that over that refund is just transferred down. So it makes much more sense to follow through on the Warner amendment and trying to equate automobiles with other dealers as being tractors or other types of equipment can't be equated because we tax them differently. We don't register that tractor in the county and pay the tax up front, it comes on schedule later., So they're not like situations and they need to be treated in a different manner.
SPEAKER BAACK: Thank you, Senator Conway. Before I go to the next speaker, I would like to introduce some guests of the Legislature. We have some fourth grade students from Oxford, Nebraska. They're guests of Senator Elmer and they're in the south balcony. Would you folks please stand and be welcomed by .the Legislature. Thank you for being with us. Senator Warner, you're next.
SENATOR WARNER: Mr. President and members of the Legislature I would rise also to support the...Senator Conway and his opposition to the amendment and essentially for the same reasons. But I would certainly agree that, as we all know, motor vehicles are handled differently and the purpose is to avoid double taxation the same year as the amendment that is proposed on the same piece of equipment. That's, not true of .other types of equipment, there would not be a case of double taxation because the purchaser of other equipment than motor vehicles, obviously, would not have it in their possession until the following January 1st after the date of purchase and, in fact, wouldn't be paying the tax then until whatever the registration month for the particular vehicle came lip. So to attempt to draw an analogy between the two situations just simply does not exist. I gather, from Senator Lamb's comments, that... and as well as his handout, that somehow or other the incentive on the part of automobile dealers is somehow less interested in taxing of inventory as it is proposed or as will be the case- , rather, should the constitutional amendment not be adopted, I suspect that their interest is just as keen with now as they would be with this possible amendment. It also affects others though, you know, it's not only automobile dealers that get a refund, individuals do too. If you sell your vehicle during the course of the year, you then are eligible for a refund and the new purchaser, even though it is between individuals, picks up the difference. I really don't know quite how you would handle the situation. Obviously, the price of a car that came into the dealer's inventory after January I would
have a different price than the one that came in before January a 1 because, obviously, the tax that was to be paid the following 12 months would have to be, applied to one and not to the other. It seems to me that it just significantly adds to the problem.. Certainly, the amendment that Senator Johnson offered earlier, and we have adopted, very clearly makes sure that no refund can be made unless, in fact, the individual had paid the property tax as inventory and that it was so recorded and that it was an excellent protection. This amendment, as I understand the way it's drafted, goes just the reverse of what Senator Johnson's amendment was, and I believe the way it's .drafted would prevent an individual who bought a car from a dealer who had paid the tax and then sold it later, as I understand, the draft, could then go get a refund of a tax that they didn't pay for the balance of the year because it, only applies to dealers. And that, too, it would seem to me, obviously, is not a thing that we would want to do as a matter of public policy. So I would urge the body to reject this approach and adopt the approach that, as Senator Conway indicated, was utilized in LB 829 last year. I think that's a very workable one and it's a very clear one and one that certainly the public is accustomed to and not another change they would have to learn to work with.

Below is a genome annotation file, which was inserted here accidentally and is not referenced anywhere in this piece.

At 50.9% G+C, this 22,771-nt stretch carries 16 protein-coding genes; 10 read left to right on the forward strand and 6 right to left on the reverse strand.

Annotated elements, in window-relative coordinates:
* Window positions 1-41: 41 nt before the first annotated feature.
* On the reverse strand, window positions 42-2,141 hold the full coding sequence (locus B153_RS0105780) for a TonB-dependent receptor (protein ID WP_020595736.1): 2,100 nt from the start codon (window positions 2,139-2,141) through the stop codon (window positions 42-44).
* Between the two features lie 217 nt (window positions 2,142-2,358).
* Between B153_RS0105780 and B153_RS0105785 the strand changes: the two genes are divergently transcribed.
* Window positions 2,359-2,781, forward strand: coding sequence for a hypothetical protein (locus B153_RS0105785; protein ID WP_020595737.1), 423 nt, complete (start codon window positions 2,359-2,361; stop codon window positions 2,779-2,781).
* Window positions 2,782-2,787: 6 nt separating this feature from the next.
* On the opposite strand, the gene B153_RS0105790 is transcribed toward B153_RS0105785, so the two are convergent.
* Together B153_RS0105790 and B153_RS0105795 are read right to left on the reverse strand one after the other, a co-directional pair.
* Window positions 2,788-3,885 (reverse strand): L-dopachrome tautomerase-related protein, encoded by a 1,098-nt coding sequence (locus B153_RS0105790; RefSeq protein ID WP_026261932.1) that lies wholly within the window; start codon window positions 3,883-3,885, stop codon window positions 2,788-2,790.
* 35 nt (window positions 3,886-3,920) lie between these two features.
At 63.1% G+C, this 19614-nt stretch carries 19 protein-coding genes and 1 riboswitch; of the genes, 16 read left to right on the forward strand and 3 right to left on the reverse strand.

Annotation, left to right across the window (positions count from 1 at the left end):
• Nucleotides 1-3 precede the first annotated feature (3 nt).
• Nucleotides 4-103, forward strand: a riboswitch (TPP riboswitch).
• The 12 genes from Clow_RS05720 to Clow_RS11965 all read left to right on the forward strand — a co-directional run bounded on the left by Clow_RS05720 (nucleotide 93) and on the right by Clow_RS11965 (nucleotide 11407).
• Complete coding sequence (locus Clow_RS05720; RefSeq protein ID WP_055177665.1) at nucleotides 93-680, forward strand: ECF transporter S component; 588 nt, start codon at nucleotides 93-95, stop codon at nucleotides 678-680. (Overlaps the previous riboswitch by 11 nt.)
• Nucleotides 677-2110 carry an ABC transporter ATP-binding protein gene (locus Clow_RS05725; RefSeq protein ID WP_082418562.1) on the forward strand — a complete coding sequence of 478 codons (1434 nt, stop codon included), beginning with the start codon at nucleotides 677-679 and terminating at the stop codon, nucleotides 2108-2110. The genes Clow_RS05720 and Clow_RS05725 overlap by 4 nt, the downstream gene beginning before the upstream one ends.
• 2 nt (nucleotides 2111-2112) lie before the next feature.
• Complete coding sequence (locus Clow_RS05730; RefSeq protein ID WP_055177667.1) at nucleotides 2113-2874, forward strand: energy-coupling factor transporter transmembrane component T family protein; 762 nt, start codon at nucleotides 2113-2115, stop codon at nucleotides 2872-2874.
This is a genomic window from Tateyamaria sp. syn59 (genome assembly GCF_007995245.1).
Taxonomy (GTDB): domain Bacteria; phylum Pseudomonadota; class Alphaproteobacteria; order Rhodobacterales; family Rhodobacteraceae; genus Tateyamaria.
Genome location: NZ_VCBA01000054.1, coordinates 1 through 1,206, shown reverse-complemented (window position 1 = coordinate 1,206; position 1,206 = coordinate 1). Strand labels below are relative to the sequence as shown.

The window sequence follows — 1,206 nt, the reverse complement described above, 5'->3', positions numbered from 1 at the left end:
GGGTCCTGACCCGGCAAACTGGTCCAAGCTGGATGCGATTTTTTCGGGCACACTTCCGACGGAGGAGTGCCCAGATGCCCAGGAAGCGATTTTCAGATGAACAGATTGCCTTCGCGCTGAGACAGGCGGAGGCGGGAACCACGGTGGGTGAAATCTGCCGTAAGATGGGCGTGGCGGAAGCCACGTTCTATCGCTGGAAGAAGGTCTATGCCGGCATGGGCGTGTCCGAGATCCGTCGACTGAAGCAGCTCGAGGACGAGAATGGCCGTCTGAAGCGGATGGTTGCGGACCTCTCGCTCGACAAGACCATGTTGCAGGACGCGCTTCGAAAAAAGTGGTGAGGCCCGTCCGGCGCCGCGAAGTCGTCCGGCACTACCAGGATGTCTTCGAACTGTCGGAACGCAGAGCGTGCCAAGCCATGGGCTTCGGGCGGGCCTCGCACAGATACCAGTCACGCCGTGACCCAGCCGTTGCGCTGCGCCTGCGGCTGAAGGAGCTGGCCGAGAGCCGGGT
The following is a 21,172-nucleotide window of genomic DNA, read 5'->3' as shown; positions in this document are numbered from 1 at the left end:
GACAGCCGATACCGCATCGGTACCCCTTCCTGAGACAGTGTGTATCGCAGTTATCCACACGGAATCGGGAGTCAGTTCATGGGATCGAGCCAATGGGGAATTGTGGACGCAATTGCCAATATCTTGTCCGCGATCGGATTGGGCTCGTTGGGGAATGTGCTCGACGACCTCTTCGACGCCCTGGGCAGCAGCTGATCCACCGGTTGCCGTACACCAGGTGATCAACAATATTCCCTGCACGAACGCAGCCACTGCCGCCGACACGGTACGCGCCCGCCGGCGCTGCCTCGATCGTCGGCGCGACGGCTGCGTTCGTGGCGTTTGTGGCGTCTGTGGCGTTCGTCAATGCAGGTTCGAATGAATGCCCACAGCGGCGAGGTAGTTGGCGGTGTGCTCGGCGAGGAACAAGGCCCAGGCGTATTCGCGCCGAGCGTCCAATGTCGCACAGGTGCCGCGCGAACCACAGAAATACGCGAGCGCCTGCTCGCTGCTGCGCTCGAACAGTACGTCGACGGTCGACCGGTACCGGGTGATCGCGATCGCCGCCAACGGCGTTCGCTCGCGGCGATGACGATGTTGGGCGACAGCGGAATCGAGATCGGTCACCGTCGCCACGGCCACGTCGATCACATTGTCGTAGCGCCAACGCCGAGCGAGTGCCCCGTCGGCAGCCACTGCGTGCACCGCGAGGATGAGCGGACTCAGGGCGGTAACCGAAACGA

SPEAKER BAACK: Thank you, Senator Warner. Senator Coordsen.
SENATOR COORDSEN: Thank you, Mr. Speaker, and members of the body, I don support Senator Lamb's amendment but I think I rise to support what he is trying to tell us. And what he is trying to tell us with this amendment is what many of us tried to tell the body earlier in the property tax debate in that when you try to tax personal property by whatever mechanism or means you use you're going to come up with an inequitable system by definitional content of law. The method, as Senator Warner indicated and Senator Conway, and I'm sure others, is one that has been an accepted process relative to the method of levying property taxes and collecting property taxes on motor vehicles. Senator Lamb alluded to some purchase made from a farm equipment dealer early, in the year and the farm equipment dealer had already paid the full year's tax and had no way to get it back and the farmer wouldn't ... wouldn't have to report that till the following year and pay the full year's tax, whatever was due on it. The practical aspect of what... show that system works, that if an equipment dealer had an inventory on July 1, a large piece of... or on January 1, a large piece of equipment, he would be